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Do You Follow These Digital Etiquette Guidelines for Email?

Are you following proper digital etiquette for email? This presentation given by someone who studies modern communication can help you.

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“On the internet, no one knows you’re a dog… But that’s no excuse for poor manners!” — a recent “Talks at Google” presentation quipped. The talk was given by Wired UK senior editor Victoria Turk and focused on digital etiquette in email (since pretty much everyone in the working world uses it to some extent).

Her points were based on the premise that most people don’t necessarily enjoy using and responding to email, citing a study which found office employees were more stressed the more they used it.

With that central tenement at the helm, she came up with a list of digital etiquette best practices surrounding email (see the full presentation above). Here are a few of them:

When To Send Email?

  • when you’ve set a reasonable expectation for reply — talking to you, people who reply to email wayyy outside of normal business hours! This stresses the rest of us out
  • when you’re confident the body of your email is written in a voice that assumes your addressee is smarter than you, cares more about the topic than you, and is busier than you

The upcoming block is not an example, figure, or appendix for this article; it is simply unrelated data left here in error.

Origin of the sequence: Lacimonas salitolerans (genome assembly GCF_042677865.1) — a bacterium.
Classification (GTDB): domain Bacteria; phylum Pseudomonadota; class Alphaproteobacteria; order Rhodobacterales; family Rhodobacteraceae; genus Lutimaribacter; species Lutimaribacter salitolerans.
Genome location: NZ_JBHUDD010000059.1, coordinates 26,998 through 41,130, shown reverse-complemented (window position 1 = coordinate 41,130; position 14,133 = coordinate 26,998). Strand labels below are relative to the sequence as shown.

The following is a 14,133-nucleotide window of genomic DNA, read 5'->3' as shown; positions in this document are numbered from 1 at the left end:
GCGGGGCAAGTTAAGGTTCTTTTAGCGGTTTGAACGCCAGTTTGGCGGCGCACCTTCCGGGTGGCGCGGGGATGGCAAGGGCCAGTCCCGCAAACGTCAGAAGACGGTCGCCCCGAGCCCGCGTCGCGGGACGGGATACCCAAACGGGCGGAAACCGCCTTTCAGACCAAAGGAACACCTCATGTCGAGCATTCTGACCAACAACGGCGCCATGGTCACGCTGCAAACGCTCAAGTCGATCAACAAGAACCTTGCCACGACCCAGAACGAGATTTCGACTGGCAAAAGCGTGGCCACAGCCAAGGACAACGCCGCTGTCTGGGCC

• when you’re confident in the difference between being rude and being brief — it’s a fine line, but always assume the golden rule of “if I received an email that read like this, would I be worried?”

DON’T Use Email If:

  • you’re hoping to start a large discourse or debate on a topic — yes, an actual MEETING is better! (plus, more meetings isn’t necessarily a bad thing for the Pro AV industry, right?)
  • you’re searching for an immediate response
  • you need to convey great nuance or sensitivity — facial expressions do a lot to convey meaning, so if you’re dealing with particularly sensitive information, it’s often better to meet in person or conduct a video chat

Common Email Translations

  • Hope you’re well!” really just means “small talk over, now here are my demands” — it comes off as inauthentic, and besides, there’s no reason to ask about someone’s health unless there’s been a recent situation
  • Not sure if you saw my last message” actually means “I KNOW you saw my last message, what gives?!”
  • Does that make sense?” comes off as “are you stupid?” — kind of pedantic, eh?
  • Thanks in advance!” is really “try getting out of this one!

Related: You Have Money to Invest in Your Audio Visual Business: How to Spend It

Acceptable sign-offs for digital etiquette

  • best wishes,
  • best,
  • all the best,

These are inoffensive, non-presumptuous, and just formal enough. Avoid “BW,” “kind regards,” “cheers,” “thanks/thanks in advance.”